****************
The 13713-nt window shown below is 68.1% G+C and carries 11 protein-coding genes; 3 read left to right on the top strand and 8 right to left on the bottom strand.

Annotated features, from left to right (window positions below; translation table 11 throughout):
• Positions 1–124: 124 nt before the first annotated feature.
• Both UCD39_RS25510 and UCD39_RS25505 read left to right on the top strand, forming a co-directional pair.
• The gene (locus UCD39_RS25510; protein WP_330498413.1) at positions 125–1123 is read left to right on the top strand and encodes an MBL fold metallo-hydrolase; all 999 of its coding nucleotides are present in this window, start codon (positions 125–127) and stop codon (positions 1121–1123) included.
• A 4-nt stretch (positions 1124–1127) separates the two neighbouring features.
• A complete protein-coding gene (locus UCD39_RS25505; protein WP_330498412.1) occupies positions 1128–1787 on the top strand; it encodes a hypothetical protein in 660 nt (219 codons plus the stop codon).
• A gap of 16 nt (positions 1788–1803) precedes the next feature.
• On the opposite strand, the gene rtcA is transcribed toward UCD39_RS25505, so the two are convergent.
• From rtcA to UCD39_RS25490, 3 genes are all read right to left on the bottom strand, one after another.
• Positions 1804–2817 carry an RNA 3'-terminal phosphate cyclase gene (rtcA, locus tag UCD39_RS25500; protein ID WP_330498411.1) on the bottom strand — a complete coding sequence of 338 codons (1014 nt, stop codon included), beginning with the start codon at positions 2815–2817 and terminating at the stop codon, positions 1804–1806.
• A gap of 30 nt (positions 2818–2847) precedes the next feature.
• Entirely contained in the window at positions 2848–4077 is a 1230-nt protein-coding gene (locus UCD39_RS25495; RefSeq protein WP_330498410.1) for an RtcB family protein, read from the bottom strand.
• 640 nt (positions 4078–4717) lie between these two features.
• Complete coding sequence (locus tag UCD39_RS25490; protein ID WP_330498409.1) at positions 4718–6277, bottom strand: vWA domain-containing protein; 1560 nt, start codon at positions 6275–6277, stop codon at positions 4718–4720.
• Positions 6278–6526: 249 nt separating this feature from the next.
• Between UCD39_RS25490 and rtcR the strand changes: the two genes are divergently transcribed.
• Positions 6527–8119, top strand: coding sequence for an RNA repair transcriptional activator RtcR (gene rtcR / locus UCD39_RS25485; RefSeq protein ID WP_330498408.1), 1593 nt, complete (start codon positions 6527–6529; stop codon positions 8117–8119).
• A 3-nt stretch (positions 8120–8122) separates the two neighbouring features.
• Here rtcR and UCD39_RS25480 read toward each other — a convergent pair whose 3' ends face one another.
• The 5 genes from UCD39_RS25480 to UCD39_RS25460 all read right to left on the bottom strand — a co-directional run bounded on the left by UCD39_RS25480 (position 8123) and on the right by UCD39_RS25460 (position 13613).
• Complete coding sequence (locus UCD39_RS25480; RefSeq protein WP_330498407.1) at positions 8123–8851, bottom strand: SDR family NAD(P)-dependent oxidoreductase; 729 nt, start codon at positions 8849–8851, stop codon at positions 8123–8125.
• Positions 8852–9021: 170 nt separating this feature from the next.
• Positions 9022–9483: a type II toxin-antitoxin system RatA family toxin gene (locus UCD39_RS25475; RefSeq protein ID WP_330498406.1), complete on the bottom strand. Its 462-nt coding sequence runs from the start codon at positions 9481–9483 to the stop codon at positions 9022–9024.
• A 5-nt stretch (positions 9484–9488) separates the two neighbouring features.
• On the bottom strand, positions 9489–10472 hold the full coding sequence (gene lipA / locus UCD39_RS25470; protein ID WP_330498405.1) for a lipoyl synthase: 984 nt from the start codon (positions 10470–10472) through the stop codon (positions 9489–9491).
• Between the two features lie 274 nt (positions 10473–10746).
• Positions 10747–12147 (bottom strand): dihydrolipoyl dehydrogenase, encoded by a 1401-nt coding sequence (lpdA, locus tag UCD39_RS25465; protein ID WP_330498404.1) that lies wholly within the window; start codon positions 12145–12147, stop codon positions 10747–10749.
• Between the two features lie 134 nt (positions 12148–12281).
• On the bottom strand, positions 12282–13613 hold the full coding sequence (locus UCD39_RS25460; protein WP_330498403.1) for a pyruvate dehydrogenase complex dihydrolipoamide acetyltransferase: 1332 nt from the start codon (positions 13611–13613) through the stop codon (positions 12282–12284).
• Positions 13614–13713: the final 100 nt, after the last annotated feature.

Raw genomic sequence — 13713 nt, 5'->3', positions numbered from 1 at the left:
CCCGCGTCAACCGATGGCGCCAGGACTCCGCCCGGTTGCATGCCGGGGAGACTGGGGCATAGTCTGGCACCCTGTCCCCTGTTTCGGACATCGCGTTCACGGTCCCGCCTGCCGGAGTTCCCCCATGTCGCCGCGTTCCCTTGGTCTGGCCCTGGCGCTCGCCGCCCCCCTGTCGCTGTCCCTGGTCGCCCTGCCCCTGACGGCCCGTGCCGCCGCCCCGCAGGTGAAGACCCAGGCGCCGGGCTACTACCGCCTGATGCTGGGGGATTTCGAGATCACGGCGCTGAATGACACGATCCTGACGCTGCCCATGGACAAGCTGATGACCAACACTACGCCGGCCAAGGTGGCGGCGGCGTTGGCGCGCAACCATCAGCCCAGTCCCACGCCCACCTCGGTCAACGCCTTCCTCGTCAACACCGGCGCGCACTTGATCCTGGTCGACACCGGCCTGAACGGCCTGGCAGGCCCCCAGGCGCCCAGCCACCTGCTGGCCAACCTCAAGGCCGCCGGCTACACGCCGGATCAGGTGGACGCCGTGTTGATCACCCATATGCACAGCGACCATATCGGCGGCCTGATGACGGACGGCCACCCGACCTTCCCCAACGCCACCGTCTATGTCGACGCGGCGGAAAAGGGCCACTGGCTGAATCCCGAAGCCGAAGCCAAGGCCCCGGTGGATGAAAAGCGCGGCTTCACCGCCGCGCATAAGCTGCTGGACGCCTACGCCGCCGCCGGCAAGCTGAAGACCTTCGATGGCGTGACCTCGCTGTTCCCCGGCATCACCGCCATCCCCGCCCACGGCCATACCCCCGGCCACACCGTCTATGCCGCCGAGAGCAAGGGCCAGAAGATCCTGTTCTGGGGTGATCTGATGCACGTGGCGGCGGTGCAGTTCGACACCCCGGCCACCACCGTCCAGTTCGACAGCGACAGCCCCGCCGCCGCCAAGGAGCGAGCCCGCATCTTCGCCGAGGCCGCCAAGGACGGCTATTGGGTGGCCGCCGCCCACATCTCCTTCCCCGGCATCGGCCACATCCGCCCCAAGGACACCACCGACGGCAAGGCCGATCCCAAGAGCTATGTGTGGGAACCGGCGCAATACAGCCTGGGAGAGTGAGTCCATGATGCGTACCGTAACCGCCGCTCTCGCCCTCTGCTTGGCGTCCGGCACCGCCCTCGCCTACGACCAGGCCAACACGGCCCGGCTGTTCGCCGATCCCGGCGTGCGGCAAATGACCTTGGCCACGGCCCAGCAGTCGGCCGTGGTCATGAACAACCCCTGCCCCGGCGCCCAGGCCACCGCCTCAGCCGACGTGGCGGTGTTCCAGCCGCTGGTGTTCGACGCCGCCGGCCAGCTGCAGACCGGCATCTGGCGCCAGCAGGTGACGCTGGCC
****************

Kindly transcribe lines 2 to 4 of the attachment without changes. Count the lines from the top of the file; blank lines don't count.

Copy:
Annotated features, from left to right (window positions below; translation table 11 throughout):
• Positions 1–124: 124 nt before the first annotated feature.
• Both UCD39_RS25510 and UCD39_RS25505 read left to right on the top strand, forming a co-directional pair.